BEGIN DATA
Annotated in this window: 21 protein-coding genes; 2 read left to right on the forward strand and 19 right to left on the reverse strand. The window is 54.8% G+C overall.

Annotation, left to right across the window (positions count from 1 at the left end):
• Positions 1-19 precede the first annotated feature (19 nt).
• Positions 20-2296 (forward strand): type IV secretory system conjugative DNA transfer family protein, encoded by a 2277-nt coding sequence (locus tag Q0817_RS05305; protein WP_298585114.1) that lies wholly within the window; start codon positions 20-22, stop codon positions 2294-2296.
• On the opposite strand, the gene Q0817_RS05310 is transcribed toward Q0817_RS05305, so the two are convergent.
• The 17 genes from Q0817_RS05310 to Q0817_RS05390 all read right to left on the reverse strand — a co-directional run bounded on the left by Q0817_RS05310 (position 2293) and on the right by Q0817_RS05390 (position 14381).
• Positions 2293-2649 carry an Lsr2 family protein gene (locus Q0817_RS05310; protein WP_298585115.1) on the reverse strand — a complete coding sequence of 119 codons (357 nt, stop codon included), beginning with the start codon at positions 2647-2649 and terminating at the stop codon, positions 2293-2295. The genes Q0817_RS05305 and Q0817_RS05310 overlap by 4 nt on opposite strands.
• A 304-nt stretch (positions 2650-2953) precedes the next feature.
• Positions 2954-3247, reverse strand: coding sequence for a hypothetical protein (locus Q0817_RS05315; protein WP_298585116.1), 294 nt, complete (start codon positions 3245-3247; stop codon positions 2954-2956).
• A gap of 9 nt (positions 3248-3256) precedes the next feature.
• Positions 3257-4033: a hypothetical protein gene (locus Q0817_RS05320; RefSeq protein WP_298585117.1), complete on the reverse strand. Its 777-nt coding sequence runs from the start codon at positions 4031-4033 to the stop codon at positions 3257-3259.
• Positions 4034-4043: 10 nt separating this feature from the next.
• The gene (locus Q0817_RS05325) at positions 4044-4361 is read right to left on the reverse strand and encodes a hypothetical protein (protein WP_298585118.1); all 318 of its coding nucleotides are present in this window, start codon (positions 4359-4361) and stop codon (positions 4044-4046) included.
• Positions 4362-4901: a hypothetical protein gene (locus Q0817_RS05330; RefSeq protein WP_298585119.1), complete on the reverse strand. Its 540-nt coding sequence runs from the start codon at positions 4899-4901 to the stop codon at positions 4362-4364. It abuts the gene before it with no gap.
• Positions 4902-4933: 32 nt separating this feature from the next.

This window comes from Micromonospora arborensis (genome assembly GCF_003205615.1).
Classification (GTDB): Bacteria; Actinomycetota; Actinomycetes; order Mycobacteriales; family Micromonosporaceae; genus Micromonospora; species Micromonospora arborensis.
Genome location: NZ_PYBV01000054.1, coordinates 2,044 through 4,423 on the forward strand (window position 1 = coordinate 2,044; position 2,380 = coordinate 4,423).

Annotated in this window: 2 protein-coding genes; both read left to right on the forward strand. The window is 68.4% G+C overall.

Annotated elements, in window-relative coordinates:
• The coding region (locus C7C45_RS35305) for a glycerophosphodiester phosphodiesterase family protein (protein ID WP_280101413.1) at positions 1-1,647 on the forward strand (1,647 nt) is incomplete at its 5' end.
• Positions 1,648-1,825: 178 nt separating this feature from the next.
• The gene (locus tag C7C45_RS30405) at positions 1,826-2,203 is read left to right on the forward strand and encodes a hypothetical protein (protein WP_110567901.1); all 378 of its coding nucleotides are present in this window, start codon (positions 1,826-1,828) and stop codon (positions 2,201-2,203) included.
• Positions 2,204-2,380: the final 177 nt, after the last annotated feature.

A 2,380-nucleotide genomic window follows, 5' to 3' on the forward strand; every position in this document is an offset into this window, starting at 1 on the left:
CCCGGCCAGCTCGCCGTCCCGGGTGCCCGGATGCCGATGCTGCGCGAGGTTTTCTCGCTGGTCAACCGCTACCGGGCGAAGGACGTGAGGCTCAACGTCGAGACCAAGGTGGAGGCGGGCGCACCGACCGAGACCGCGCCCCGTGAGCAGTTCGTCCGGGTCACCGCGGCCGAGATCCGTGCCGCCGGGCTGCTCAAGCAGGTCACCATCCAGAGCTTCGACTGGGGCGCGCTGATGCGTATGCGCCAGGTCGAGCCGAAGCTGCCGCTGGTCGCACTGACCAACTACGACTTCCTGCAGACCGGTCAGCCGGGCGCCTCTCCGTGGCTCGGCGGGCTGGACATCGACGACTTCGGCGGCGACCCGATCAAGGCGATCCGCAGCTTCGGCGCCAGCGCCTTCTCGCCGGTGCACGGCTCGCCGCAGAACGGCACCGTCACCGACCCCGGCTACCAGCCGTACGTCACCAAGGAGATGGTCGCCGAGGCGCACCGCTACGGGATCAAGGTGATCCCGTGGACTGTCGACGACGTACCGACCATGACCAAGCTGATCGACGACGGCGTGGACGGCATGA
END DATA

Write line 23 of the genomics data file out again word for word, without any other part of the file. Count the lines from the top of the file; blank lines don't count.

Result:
• The gene (locus tag C7C45_RS30405) at positions 1,826-2,203 is read left to right on the forward strand and encodes a hypothetical protein (protein WP_110567901.1); all 378 of its coding nucleotides are present in this window, start codon (positions 1,826-1,828) and stop codon (positions 2,201-2,203) included.